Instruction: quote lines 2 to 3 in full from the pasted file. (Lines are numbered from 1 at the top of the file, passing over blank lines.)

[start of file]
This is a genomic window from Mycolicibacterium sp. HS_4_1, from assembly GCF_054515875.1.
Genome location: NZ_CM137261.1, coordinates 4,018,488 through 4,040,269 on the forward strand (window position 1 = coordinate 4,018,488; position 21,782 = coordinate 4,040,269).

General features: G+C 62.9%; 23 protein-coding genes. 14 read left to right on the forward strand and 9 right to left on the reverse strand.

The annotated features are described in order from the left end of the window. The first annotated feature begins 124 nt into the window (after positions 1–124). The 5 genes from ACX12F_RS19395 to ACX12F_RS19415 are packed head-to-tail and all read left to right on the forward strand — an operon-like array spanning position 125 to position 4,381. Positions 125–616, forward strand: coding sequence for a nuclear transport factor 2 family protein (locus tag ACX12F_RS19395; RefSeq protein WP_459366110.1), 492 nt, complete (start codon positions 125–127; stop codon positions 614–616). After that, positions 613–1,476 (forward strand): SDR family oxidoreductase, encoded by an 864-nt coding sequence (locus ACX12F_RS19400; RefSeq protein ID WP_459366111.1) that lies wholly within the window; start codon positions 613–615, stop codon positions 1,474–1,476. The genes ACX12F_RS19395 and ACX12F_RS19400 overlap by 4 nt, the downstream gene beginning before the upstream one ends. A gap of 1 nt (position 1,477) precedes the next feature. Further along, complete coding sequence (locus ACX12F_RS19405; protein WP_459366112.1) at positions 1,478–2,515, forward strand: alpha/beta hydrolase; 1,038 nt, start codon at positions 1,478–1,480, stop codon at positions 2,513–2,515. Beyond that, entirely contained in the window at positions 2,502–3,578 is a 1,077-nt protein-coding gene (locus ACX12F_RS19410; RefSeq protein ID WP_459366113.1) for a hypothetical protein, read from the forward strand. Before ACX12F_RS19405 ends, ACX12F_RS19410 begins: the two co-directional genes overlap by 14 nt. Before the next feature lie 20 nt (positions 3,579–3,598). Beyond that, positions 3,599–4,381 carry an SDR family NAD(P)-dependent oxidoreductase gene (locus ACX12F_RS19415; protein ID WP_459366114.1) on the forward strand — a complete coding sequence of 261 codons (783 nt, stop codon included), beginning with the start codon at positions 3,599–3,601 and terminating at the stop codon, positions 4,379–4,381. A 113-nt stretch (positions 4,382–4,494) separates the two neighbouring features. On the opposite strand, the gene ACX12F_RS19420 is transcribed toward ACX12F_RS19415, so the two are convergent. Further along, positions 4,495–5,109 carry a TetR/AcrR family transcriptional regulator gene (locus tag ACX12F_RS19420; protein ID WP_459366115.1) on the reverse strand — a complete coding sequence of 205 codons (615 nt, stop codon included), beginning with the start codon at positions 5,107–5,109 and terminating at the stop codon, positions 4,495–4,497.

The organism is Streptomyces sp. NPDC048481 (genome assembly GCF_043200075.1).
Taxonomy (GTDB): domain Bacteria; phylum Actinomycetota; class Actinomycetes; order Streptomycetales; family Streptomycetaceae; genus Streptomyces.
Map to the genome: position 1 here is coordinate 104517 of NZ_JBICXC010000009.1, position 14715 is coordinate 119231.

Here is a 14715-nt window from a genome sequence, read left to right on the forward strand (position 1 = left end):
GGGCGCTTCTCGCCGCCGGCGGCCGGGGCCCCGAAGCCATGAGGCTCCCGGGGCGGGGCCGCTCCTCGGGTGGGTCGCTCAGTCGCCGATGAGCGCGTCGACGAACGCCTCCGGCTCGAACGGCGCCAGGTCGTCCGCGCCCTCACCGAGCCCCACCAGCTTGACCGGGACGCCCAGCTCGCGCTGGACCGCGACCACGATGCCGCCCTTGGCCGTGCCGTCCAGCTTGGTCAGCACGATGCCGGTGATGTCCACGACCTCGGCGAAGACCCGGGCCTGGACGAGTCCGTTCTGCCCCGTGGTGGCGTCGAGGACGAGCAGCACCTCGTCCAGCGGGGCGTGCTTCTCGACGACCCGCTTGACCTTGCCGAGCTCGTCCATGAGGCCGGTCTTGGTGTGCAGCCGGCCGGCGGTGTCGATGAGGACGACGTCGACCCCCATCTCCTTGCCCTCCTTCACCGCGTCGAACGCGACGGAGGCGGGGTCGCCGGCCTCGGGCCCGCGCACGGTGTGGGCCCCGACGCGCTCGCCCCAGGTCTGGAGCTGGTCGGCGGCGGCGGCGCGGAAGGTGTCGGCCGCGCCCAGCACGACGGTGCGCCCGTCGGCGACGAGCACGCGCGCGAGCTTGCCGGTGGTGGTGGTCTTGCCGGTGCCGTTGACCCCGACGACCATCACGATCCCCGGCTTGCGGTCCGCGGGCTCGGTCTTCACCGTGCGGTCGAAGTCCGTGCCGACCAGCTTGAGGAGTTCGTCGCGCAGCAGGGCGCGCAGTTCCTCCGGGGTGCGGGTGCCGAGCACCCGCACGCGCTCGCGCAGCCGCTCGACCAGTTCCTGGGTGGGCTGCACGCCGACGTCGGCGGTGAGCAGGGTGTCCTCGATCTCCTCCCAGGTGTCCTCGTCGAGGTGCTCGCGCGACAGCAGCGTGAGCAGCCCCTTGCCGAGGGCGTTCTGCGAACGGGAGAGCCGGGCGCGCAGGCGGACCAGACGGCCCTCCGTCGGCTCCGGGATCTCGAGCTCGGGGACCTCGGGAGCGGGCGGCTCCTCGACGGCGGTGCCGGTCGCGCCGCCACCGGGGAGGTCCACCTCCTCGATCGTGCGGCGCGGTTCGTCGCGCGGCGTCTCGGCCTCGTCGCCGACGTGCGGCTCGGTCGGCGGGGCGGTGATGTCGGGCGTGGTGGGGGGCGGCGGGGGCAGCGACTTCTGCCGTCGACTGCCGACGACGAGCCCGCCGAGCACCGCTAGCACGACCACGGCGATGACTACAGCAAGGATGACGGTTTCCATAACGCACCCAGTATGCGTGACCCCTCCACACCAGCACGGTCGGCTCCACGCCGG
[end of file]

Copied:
Genome location: NZ_CM137261.1, coordinates 4,018,488 through 4,040,269 on the forward strand (window position 1 = coordinate 4,018,488; position 21,782 = coordinate 4,040,269).

General features: G+C 62.9%; 23 protein-coding genes. 14 read left to right on the forward strand and 9 right to left on the reverse strand.